When artists collaborate - The Third Hand: Collaboration in Art from Conceptualism to Postmodernism - Book Review

In The Third Hand: Collaboration in Art from Conceptualism to Postmodernism, the Australian artist and critic Charles Green explores collaborative artistic practice with a focus on the late 1960s and early '70s. It's a timely topic since plural authorship continues full bore. Pragmatically, collaboration may facilitate projects of baffling complexity, such as the ephemeral installations of Christo and Jeanne-Claude, which would daunt a single author. It is also an essential critical tool for some artists, calling into question traditional notions like self-expression and subjectivity.

Green proposes to investigate joint work "through a very selective history of artistic collaborations after 1968--specifically those that involved unorthodox models of authorship." He conveys well the richness and variety of '70s art works linked to Conceptualism and reminds us that even recent art history was far more complicated than we may now remember. He makes impressive claims for collaboration, calling it "a crucial element from modernist to postmodern art" and asserting "the suddenly compelling relevance of alternative 1970s art practices to 1990s conceptualist agendas." In fact, though, Green doesn't do much to prove this part of his case, since he chiefly considers '70s Conceptualism, not '80s and '90s postmodernism. Instead he attempts to construct a new "model of authorship" that involves a "third artist," a phantom figure allegedly generated when artists set about working jointly; hence the book's title. Green is sensitive and acute on the intricacies of that not-me/not-you and the unexpected ways in which it can propel art works.

The author considers Joseph Kosuth; Ian Burn, Mel Ramsden and Art & Language; the Boyle Family; Anne and Patrick Poirier; Helen Mayer and Newton Harrison; Christo and Jeanne-Claude; Gilbert & George; and Ulay and Marina Abramovic. Some artists are covered in detail, others peremptorily or only inasmuch as they serve Green's agenda. His discussion of Gilbert & George treats 1969-73, the period of the Singing Sculpture; he ignores the ensuing 25 years of their consequential photographic work. Yet he follows several of his subjects into the late '80s. He strays widely from collaboration--examining issues of regionalism and recounting Australian culture skirmishes--and at moments the book reads like a compilation of previously published texts. His claim to a de-centered art history is undermined by his choice of artists, who, excepting the Poiriers, are anglophone or have shown in Australia. One regrets that Bernd and Hilla Becher only appear in an aside. The Bechers' collaboration predates those Green chose, and their influential work dwarfs many of the oeuvres he considers.

Green tends to be anecdotal rather than analytical when describing the concrete processes of collaborative work, and his writing seldom helps the reader "see" the pieces he discusses. He patronizes Donald Judd's criticism, calling it "hyperpedantic" and "highly moralistic." Yet in his early '60s reviews, Judd had the rare capacity to render precisely what he saw and to elucidate the relation between the making of a work and its meaning. Green could take a lesson.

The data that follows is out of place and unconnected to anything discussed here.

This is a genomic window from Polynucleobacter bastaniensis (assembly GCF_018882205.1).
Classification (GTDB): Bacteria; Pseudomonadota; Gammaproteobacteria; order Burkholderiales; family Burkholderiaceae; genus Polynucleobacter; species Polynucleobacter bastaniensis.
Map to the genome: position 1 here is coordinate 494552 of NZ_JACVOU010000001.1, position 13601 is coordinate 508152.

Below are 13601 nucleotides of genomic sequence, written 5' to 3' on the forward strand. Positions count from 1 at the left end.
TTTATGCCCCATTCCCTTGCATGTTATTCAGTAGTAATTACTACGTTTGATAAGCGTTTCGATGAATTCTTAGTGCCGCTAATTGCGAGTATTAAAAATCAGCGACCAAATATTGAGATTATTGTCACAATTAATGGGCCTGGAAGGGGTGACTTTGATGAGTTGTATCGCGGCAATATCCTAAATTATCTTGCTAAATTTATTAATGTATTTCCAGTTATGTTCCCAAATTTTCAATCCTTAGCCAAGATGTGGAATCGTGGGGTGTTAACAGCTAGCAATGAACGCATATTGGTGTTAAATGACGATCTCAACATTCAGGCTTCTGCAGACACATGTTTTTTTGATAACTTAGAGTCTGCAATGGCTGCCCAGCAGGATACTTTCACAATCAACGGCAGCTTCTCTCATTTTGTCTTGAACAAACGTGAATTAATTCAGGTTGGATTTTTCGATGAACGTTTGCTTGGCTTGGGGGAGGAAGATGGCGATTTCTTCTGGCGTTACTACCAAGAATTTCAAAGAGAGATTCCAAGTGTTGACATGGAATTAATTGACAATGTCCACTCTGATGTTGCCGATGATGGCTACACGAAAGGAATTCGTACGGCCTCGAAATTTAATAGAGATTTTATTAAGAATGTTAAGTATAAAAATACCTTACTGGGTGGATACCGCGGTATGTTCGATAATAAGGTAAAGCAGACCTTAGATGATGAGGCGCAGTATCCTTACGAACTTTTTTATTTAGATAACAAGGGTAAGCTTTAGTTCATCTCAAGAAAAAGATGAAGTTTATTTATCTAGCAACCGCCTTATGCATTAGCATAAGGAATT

The author seems more interested in couples, or nuclear families, than in collectives, which makes sense in terms of his "third artist" but tends to misrepresent the full range of collaborative practice. As a rule, collectives are shorter-lived than collaborating couples, but this doesn't reduce their appositeness to Green's study. Nevertheless, Green has the merit of addressing an issue often left aside by critical writing: the manner in which plural authorship opens up potentialities, affecting both art works and the ways we may read them.

The Third Hand begins with Joseph Kosuth's pieces "made around 1970, in relation to one type of artistic collaboration--the delegation of manufacture--because this delegation was crucial to the often-debated integrity of his early work and necessary to his defeat of painting." Although Kosuth involved others in the realization of his schemes, calling his projects "collaborations" is problematic: they are uniquely credited to his name, resemble his contemporaneous work and evidence his singular handling of language. And it's a kangaroo-sized leap to claim that, with his texts anonymously placed in Australian newspapers, Kosuth "had succeeded in producing a work that was not art." Despite Kosuth's extensive use of studio assistants for his large-scale installations, Green says little about employees, a gray area of collaboration. (Interestingly, many of Kosuth's former assistants are now themselves recognized artists.) Issues of delegation of manufacture go way back in Western art history, and dubbing Kosuth a precursor of collaborative art is a stretch.

The Third Hand: Collaboration in Art from Conceptualism to Postmodernism, by Charles Green, Minneapolis, University of Minnesota Press, 2001; 248 pages, $68.95 hardcover, $24.95 paper.


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